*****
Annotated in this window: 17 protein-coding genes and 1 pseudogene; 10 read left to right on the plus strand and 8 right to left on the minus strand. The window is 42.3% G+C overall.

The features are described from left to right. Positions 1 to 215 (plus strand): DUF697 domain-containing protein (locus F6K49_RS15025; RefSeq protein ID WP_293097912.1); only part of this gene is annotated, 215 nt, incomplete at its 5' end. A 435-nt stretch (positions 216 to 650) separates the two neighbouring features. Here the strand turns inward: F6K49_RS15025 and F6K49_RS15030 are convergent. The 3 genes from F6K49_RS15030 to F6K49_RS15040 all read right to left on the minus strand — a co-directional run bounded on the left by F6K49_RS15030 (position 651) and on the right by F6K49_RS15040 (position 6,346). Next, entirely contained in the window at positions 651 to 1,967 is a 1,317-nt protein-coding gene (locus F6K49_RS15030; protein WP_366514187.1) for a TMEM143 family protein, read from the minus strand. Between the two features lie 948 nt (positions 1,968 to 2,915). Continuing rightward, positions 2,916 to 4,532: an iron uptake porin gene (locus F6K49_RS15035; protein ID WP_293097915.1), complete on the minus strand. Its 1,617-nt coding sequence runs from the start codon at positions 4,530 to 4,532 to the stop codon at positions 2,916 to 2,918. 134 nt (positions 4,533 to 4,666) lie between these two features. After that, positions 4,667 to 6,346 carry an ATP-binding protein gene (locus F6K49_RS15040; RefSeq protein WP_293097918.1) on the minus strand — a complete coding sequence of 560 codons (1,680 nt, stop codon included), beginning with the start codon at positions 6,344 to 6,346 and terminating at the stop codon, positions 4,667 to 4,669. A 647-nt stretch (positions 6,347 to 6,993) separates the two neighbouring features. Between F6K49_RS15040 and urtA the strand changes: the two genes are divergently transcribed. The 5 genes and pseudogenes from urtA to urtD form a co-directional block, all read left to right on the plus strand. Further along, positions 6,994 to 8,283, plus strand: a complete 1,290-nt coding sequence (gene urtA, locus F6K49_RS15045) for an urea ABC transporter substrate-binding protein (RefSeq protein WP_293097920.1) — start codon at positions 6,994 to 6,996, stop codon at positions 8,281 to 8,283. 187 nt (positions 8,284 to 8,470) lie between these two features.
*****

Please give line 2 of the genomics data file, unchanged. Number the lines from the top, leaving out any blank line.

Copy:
The features are described from left to right. Positions 1 to 215 (plus strand): DUF697 domain-containing protein (locus F6K49_RS15025; RefSeq protein ID WP_293097912.1); only part of this gene is annotated, 215 nt, incomplete at its 5' end. A 435-nt stretch (positions 216 to 650) separates the two neighbouring features. Here the strand turns inward: F6K49_RS15025 and F6K49_RS15030 are convergent. The 3 genes from F6K49_RS15030 to F6K49_RS15040 all read right to left on the minus strand — a co-directional run bounded on the left by F6K49_RS15030 (position 651) and on the right by F6K49_RS15040 (position 6,346). Next, entirely contained in the window at positions 651 to 1,967 is a 1,317-nt protein-coding gene (locus F6K49_RS15030; protein WP_366514187.1) for a TMEM143 family protein, read from the minus strand. Between the two features lie 948 nt (positions 1,968 to 2,915). Continuing rightward, positions 2,916 to 4,532: an iron uptake porin gene (locus F6K49_RS15035; protein ID WP_293097915.1), complete on the minus strand. Its 1,617-nt coding sequence runs from the start codon at positions 4,530 to 4,532 to the stop codon at positions 2,916 to 2,918. 134 nt (positions 4,533 to 4,666) lie between these two features. After that, positions 4,667 to 6,346 carry an ATP-binding protein gene (locus F6K49_RS15040; RefSeq protein WP_293097918.1) on the minus strand — a complete coding sequence of 560 codons (1,680 nt, stop codon included), beginning with the start codon at positions 6,344 to 6,346 and terminating at the stop codon, positions 4,667 to 4,669. A 647-nt stretch (positions 6,347 to 6,993) separates the two neighbouring features. Between F6K49_RS15040 and urtA the strand changes: the two genes are divergently transcribed. The 5 genes and pseudogenes from urtA to urtD form a co-directional block, all read left to right on the plus strand. Further along, positions 6,994 to 8,283, plus strand: a complete 1,290-nt coding sequence (gene urtA, locus F6K49_RS15045) for an urea ABC transporter substrate-binding protein (RefSeq protein WP_293097920.1) — start codon at positions 6,994 to 6,996, stop codon at positions 8,281 to 8,283. 187 nt (positions 8,284 to 8,470) lie between these two features.